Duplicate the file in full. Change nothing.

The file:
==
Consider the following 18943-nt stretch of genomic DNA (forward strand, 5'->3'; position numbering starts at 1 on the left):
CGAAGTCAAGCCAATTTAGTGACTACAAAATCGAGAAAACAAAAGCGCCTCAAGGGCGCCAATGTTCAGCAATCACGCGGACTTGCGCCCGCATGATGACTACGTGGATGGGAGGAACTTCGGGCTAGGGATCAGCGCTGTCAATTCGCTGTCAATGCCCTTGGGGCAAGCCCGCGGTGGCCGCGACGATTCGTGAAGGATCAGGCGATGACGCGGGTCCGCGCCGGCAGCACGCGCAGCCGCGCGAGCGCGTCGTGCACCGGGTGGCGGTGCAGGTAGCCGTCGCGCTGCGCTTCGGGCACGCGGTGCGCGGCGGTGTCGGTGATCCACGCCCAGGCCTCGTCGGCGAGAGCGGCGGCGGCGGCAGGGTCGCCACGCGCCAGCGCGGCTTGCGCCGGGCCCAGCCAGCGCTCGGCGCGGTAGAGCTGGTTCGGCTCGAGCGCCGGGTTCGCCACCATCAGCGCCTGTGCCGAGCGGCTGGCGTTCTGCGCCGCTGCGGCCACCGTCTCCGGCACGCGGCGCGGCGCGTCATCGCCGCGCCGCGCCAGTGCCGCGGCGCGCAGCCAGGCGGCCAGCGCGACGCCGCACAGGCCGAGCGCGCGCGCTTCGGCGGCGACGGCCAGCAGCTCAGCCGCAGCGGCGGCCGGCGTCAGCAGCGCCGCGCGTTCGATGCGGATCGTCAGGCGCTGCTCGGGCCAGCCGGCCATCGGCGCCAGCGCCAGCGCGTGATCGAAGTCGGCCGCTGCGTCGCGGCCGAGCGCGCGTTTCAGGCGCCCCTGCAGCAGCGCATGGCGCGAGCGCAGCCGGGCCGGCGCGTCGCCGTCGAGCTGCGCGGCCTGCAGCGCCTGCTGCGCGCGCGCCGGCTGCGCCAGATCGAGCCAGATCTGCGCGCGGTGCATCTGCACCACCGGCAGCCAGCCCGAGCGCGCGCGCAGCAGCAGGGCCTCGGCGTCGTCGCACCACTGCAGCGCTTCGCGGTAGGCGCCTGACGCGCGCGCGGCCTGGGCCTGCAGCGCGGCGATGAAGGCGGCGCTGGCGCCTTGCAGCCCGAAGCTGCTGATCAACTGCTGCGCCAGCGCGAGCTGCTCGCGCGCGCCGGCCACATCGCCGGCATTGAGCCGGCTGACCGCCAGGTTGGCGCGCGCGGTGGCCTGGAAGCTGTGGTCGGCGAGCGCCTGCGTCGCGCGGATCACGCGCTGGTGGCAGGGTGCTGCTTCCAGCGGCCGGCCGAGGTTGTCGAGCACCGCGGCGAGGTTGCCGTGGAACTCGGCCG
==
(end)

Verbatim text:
Consider the following 18943-nt stretch of genomic DNA (forward strand, 5'->3'; position numbering starts at 1 on the left):
CGAAGTCAAGCCAATTTAGTGACTACAAAATCGAGAAAACAAAAGCGCCTCAAGGGCGCCAATGTTCAGCAATCACGCGGACTTGCGCCCGCATGATGACTACGTGGATGGGAGGAACTTCGGGCTAGGGATCAGCGCTGTCAATTCGCTGTCAATGCCCTTGGGGCAAGCCCGCGGTGGCCGCGACGATTCGTGAAGGATCAGGCGATGACGCGGGTCCGCGCCGGCAGCACGCGCAGCCGCGCGAGCGCGTCGTGCACCGGGTGGCGGTGCAGGTAGCCGTCGCGCTGCGCTTCGGGCACGCGGTGCGCGGCGGTGTCGGTGATCCACGCCCAGGCCTCGTCGGCGAGAGCGGCGGCGGCGGCAGGGTCGCCACGCGCCAGCGCGGCTTGCGCCGGGCCCAGCCAGCGCTCGGCGCGGTAGAGCTGGTTCGGCTCGAGCGCCGGGTTCGCCACCATCAGCGCCTGTGCCGAGCGGCTGGCGTTCTGCGCCGCTGCGGCCACCGTCTCCGGCACGCGGCGCGGCGCGTCATCGCCGCGCCGCGCCAGTGCCGCGGCGCGCAGCCAGGCGGCCAGCGCGACGCCGCACAGGCCGAGCGCGCGCGCTTCGGCGGCGACGGCCAGCAGCTCAGCCGCAGCGGCGGCCGGCGTCAGCAGCGCCGCGCGTTCGATGCGGATCGTCAGGCGCTGCTCGGGCCAGCCGGCCATCGGCGCCAGCGCCAGCGCGTGATCGAAGTCGGCCGCTGCGTCGCGGCCGAGCGCGCGTTTCAGGCGCCCCTGCAGCAGCGCATGGCGCGAGCGCAGCCGGGCCGGCGCGTCGCCGTCGAGCTGCGCGGCCTGCAGCGCCTGCTGCGCGCGCGCCGGCTGCGCCAGATCGAGCCAGATCTGCGCGCGGTGCATCTGCACCACCGGCAGCCAGCCCGAGCGCGCGCGCAGCAGCAGGGCCTCGGCGTCGTCGCACCACTGCAGCGCTTCGCGGTAGGCGCCTGACGCGCGCGCGGCCTGGGCCTGCAGCGCGGCGATGAAGGCGGCGCTGGCGCCTTGCAGCCCGAAGCTGCTGATCAACTGCTGCGCCAGCGCGAGCTGCTCGCGCGCGCCGGCCACATCGCCGGCATTGAGCCGGCTGACCGCCAGGTTGGCGCGCGCGGTGGCCTGGAAGCTGTGGTCGGCGAGCGCCTGCGTCGCGCGGATCACGCGCTGGTGGCAGGGTGCTGCTTCCAGCGGCCGGCCGAGGTTGTCGAGCACCGCGGCGAGGTTGCCGTGGAACTCGGCCG